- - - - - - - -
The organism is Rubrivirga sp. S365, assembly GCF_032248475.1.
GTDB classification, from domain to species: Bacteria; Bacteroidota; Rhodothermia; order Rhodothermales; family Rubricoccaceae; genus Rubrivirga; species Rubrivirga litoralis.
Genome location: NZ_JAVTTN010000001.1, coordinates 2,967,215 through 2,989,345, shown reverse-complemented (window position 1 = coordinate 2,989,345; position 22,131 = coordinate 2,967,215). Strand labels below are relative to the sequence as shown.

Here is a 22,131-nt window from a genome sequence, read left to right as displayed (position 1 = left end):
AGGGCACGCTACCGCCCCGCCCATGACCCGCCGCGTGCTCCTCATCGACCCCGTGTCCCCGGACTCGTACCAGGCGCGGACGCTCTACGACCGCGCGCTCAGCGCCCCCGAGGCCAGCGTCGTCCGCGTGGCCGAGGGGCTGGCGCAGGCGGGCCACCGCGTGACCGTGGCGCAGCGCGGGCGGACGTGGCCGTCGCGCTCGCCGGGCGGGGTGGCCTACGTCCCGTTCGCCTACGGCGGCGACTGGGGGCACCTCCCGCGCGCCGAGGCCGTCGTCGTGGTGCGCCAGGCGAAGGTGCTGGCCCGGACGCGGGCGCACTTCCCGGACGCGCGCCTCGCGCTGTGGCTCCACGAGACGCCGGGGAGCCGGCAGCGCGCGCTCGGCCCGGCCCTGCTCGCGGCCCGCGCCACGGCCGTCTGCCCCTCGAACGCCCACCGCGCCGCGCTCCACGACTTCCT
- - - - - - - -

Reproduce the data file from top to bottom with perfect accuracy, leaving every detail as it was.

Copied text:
The organism is Rubrivirga sp. S365, assembly GCF_032248475.1.
GTDB classification, from domain to species: Bacteria; Bacteroidota; Rhodothermia; order Rhodothermales; family Rubricoccaceae; genus Rubrivirga; species Rubrivirga litoralis.
Genome location: NZ_JAVTTN010000001.1, coordinates 2,967,215 through 2,989,345, shown reverse-complemented (window position 1 = coordinate 2,989,345; position 22,131 = coordinate 2,967,215). Strand labels below are relative to the sequence as shown.

Here is a 22,131-nt window from a genome sequence, read left to right as displayed (position 1 = left end):
AGGGCACGCTACCGCCCCGCCCATGACCCGCCGCGTGCTCCTCATCGACCCCGTGTCCCCGGACTCGTACCAGGCGCGGACGCTCTACGACCGCGCGCTCAGCGCCCCCGAGGCCAGCGTCGTCCGCGTGGCCGAGGGGCTGGCGCAGGCGGGCCACCGCGTGACCGTGGCGCAGCGCGGGCGGACGTGGCCGTCGCGCTCGCCGGGCGGGGTGGCCTACGTCCCGTTCGCCTACGGCGGCGACTGGGGGCACCTCCCGCGCGCCGAGGCCGTCGTCGTGGTGCGCCAGGCGAAGGTGCTGGCCCGGACGCGGGCGCACTTCCCGGACGCGCGCCTCGCGCTGTGGCTCCACGAGACGCCGGGGAGCCGGCAGCGCGCGCTCGGCCCGGCCCTGCTCGCGGCCCGCGCCACGGCCGTCTGCCCCTCGAACGCCCACCGCGCCGCGCTCCACGACTTCCT